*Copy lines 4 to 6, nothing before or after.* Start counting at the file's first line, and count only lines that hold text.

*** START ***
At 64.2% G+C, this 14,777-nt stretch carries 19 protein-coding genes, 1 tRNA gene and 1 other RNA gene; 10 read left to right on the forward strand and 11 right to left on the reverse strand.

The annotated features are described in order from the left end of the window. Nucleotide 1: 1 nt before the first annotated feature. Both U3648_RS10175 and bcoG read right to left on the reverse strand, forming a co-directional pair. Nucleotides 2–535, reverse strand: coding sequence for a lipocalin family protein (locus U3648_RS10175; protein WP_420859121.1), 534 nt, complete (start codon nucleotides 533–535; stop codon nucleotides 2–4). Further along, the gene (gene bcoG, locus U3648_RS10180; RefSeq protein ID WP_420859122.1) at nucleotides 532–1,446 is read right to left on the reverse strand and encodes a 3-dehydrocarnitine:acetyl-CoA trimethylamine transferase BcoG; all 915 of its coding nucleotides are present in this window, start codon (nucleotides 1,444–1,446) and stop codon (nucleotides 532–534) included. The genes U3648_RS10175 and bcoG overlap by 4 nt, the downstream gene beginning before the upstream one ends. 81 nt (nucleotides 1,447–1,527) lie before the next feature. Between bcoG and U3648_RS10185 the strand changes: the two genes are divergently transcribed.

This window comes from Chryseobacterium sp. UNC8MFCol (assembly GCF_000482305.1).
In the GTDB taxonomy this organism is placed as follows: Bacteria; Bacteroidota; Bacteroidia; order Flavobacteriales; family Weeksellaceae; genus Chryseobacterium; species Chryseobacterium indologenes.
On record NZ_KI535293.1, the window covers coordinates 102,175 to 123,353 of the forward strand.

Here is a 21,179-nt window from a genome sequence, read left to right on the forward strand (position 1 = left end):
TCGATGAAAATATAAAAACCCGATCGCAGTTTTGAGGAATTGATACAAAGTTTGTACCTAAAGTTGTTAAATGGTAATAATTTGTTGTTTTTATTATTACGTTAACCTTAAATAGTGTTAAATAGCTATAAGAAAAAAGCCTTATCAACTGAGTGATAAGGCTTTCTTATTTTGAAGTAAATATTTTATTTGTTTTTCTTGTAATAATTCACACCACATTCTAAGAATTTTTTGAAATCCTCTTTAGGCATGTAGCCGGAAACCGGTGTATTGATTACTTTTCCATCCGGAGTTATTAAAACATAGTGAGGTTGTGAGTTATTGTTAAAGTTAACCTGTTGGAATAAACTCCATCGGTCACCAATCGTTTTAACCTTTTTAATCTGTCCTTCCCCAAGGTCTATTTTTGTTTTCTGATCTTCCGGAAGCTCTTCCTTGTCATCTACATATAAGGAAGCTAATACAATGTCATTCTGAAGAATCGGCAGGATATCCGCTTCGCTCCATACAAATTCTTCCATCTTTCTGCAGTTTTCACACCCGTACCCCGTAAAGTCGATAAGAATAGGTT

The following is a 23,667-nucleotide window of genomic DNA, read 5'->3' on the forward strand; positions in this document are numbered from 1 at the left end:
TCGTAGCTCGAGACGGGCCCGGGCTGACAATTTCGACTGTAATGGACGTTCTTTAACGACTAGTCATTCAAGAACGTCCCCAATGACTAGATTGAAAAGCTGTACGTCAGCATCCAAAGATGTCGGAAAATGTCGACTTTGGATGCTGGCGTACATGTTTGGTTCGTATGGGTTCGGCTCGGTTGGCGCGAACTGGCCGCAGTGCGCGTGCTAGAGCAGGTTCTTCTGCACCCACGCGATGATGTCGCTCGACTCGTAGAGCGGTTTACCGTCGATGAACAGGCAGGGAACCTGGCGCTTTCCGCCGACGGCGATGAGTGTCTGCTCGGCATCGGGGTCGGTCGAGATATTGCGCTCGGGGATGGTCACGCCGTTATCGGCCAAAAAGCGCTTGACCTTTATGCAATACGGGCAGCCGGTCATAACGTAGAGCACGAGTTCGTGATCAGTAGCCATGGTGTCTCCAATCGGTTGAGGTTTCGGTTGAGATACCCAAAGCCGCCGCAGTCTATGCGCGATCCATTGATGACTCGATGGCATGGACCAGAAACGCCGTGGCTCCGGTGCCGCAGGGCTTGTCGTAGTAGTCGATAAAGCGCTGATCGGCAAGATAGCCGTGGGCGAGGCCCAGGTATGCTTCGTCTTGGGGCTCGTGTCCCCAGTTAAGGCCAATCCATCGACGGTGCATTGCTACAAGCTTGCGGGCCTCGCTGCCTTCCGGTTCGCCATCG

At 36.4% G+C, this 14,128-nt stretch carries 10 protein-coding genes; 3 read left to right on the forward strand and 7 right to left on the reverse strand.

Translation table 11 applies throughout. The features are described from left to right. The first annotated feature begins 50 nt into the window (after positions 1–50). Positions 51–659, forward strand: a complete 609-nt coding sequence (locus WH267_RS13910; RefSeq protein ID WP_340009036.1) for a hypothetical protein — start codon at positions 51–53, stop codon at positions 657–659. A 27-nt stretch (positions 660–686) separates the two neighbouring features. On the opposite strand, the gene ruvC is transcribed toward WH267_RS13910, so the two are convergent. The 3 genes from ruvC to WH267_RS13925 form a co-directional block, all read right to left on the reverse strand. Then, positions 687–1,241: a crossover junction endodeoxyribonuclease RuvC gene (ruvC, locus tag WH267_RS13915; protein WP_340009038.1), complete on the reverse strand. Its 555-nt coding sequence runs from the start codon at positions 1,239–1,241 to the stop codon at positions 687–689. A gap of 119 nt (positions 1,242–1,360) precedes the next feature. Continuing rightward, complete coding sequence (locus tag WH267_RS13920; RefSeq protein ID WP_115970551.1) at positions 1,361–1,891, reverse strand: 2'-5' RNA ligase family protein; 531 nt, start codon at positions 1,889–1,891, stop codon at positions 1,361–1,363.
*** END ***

In the GTDB taxonomy this organism is placed as follows: Bacteria; Bacteroidota; Bacteroidia; order Flavobacteriales; family Weeksellaceae; genus Chryseobacterium; species Chryseobacterium indologenes.
On record NZ_KI535293.1, the window covers coordinates 102,175 to 123,353 of the forward strand.

Here is a 21,179-nt window from a genome sequence, read left to right on the forward strand (position 1 = left end):